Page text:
The Drowsy Chaperone, book by Bob Martin and Don McKellerson, music and lyrics by Lisa Lambert and Greg Morrison. Directed by Bert Bernardi.
Reviewed by J. Peter Bergman
Toledo Surprise with Trey Compton, Nicole DiMattei, Allen Phelps, and Judah Frank, watched by Jerielle Morwitz, Ryan Halsaver, and Keisha Gilles; photo provided
"...what a musical is supposed to do."
Thereís just too much fun taking place in New Lebanon these nights. The 2006 Broadway musical, "The Drowsy Chaperone" - a musical within a play - has taken up residence in the region and the silliness and loveliness of this absurd, Tony Award winning Canadian show is tickling the funny bone and assaulting audiences with luscious melodies, over-the-top lyrics and so much on-stage talent that humming is being heard on both sides of the Taconic range as late as midnight every night.
It doesnít matter that the 1928 musical that is being conjured up in a small New York City apartment by Man in Chair is trite. He knows itís trite. Trite is just right when his mood goes decidedly Ďblueí and he needs a dose of his favorite show to get through the long and lonely night. It doesnít matter that the songs have lyrics that are so forgettable when the music alone has the power to conjure up a mood. And the stars - there are loads of stars from the silent screen, from the Broadway scene, from streets both mean and rude. Itís the attitude that counts, that sense that a musical can cure your ills, so much better than booze and pills, so much more than a few cheap thrills. Janet van de Graaff will marry Robert Martin. Trix, the aviatrix will play her part in the marriage vows plot and Mrs. Tottendale, the hostess, who cares a lot, will tolerate each guest, and for all the rest, thereís the chaperone herself, Kitty the chorus-girl elf, two gangsters disguised and a Broadway producer along with a man whoís a self-acclaimed seducer. Thatís the show, but it really is Man in Chair about whom we care.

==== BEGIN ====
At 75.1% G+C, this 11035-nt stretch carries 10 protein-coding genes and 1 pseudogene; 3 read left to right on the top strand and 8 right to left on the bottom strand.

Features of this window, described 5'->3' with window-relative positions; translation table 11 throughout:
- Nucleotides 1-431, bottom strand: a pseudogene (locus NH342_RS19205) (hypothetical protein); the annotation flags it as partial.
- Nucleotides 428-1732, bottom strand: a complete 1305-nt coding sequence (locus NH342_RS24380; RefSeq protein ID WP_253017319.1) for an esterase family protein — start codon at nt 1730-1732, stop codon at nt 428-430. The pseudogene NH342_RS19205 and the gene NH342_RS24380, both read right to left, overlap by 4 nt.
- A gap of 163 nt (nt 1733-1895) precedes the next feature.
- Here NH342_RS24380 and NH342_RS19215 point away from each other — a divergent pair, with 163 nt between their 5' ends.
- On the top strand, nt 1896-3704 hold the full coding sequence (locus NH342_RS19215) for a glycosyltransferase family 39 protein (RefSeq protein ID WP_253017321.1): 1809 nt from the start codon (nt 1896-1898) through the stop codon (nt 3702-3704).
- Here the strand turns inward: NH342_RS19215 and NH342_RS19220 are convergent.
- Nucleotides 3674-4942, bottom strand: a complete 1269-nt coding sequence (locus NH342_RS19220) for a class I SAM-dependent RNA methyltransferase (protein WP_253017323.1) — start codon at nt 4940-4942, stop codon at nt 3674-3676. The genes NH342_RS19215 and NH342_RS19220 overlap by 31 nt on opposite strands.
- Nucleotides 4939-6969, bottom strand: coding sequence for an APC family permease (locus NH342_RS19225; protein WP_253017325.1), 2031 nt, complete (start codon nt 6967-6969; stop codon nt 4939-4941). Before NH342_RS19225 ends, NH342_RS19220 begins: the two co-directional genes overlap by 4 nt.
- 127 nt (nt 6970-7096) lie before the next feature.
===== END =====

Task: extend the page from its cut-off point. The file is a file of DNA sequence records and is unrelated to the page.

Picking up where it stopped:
Craig Treubert plays the role of Man in Chair. It is his journey we take as "folks in audience." (No, weíre not named that in the program, but we could be.) Treubert plays a man who lives in a world of self-delusion. He cannot hide behind a facade. He is who and what he is and even if he wonít define himself, or resign himself to being who he is, he still has a way out of those personal blues. Treubert manages to make all of this feel absolutely reasonable. His performance is much more involving than the original, Bob Martin, was allowed to be in the role. While existing outside the plot of the "show" the play is his alone and he handles it nicely.
The rest of the cast exist only as physicalizations of voices on a long-playing record of the old musical. They are sometimes exaggerated in their playing, sometimes genuinely touching. They are: Lara Hayhurst as Janet, Jerielle Morwitz as the Chaperone, Matthew Daly as Aldolpho, Allen Phelps as Feldzieg, Tom Garruto as Robert Martin, Amy Fiebke as Mrs. Tottendale, Nicole DiMattei as Kitty, Judah Frank and Trey Compton as the Gangsters, Keisha Gilles as Trix, Danny Blaylock as Underling, Ryan Halsaver as George. Iíll try to do each of them justice.